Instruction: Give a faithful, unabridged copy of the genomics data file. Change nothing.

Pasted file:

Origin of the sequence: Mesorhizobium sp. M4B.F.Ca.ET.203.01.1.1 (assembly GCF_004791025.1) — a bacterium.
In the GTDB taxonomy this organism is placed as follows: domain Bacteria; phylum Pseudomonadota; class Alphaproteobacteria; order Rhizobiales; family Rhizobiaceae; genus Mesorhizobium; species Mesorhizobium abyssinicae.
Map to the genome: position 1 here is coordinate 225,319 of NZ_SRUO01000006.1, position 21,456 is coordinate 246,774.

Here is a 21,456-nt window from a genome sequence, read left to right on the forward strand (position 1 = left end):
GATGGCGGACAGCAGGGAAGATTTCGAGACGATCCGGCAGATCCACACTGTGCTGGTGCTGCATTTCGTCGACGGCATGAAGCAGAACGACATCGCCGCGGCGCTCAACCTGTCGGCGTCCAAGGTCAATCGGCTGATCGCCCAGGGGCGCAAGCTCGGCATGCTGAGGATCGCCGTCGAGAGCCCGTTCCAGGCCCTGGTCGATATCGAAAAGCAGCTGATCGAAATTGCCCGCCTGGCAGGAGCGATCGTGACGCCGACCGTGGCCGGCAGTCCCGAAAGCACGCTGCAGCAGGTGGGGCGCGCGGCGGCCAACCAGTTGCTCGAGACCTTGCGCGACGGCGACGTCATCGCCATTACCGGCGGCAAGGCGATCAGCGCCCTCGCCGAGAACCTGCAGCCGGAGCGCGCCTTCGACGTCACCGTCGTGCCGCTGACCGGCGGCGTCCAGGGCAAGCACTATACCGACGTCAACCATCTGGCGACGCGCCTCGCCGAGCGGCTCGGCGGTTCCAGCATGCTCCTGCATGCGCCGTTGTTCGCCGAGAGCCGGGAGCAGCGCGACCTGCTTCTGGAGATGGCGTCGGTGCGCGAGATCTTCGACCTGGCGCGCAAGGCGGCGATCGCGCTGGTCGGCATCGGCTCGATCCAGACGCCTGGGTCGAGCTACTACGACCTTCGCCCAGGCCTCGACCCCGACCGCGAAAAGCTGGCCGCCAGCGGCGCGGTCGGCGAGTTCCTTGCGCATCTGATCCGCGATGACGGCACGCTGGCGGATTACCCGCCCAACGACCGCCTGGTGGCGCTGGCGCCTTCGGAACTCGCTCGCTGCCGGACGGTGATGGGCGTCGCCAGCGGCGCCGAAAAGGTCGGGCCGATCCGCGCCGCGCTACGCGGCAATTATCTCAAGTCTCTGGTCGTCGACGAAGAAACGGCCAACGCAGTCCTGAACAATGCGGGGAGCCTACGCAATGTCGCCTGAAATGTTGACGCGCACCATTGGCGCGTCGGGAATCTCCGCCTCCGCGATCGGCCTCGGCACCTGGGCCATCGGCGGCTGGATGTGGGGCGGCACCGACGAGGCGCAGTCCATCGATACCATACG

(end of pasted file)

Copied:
Origin of the sequence: Mesorhizobium sp. M4B.F.Ca.ET.203.01.1.1 (assembly GCF_004791025.1) — a bacterium.
In the GTDB taxonomy this organism is placed as follows: domain Bacteria; phylum Pseudomonadota; class Alphaproteobacteria; order Rhizobiales; family Rhizobiaceae; genus Mesorhizobium; species Mesorhizobium abyssinicae.
Map to the genome: position 1 here is coordinate 225,319 of NZ_SRUO01000006.1, position 21,456 is coordinate 246,774.

Here is a 21,456-nt window from a genome sequence, read left to right on the forward strand (position 1 = left end):
GATGGCGGACAGCAGGGAAGATTTCGAGACGATCCGGCAGATCCACACTGTGCTGGTGCTGCATTTCGTCGACGGCATGAAGCAGAACGACATCGCCGCGGCGCTCAACCTGTCGGCGTCCAAGGTCAATCGGCTGATCGCCCAGGGGCGCAAGCTCGGCATGCTGAGGATCGCCGTCGAGAGCCCGTTCCAGGCCCTGGTCGATATCGAAAAGCAGCTGATCGAAATTGCCCGCCTGGCAGGAGCGATCGTGACGCCGACCGTGGCCGGCAGTCCCGAAAGCACGCTGCAGCAGGTGGGGCGCGCGGCGGCCAACCAGTTGCTCGAGACCTTGCGCGACGGCGACGTCATCGCCATTACCGGCGGCAAGGCGATCAGCGCCCTCGCCGAGAACCTGCAGCCGGAGCGCGCCTTCGACGTCACCGTCGTGCCGCTGACCGGCGGCGTCCAGGGCAAGCACTATACCGACGTCAACCATCTGGCGACGCGCCTCGCCGAGCGGCTCGGCGGTTCCAGCATGCTCCTGCATGCGCCGTTGTTCGCCGAGAGCCGGGAGCAGCGCGACCTGCTTCTGGAGATGGCGTCGGTGCGCGAGATCTTCGACCTGGCGCGCAAGGCGGCGATCGCGCTGGTCGGCATCGGCTCGATCCAGACGCCTGGGTCGAGCTACTACGACCTTCGCCCAGGCCTCGACCCCGACCGCGAAAAGCTGGCCGCCAGCGGCGCGGTCGGCGAGTTCCTTGCGCATCTGATCCGCGATGACGGCACGCTGGCGGATTACCCGCCCAACGACCGCCTGGTGGCGCTGGCGCCTTCGGAACTCGCTCGCTGCCGGACGGTGATGGGCGTCGCCAGCGGCGCCGAAAAGGTCGGGCCGATCCGCGCCGCGCTACGCGGCAATTATCTCAAGTCTCTGGTCGTCGACGAAGAAACGGCCAACGCAGTCCTGAACAATGCGGGGAGCCTACGCAATGTCGCCTGAAATGTTGACGCGCACCATTGGCGCGTCGGGAATCTCCGCCTCCGCGATCGGCCTCGGCACCTGGGCCATCGGCGGCTGGATGTGGGGCGGCACCGACGAGGCGCAGTCCATCGATACCATACG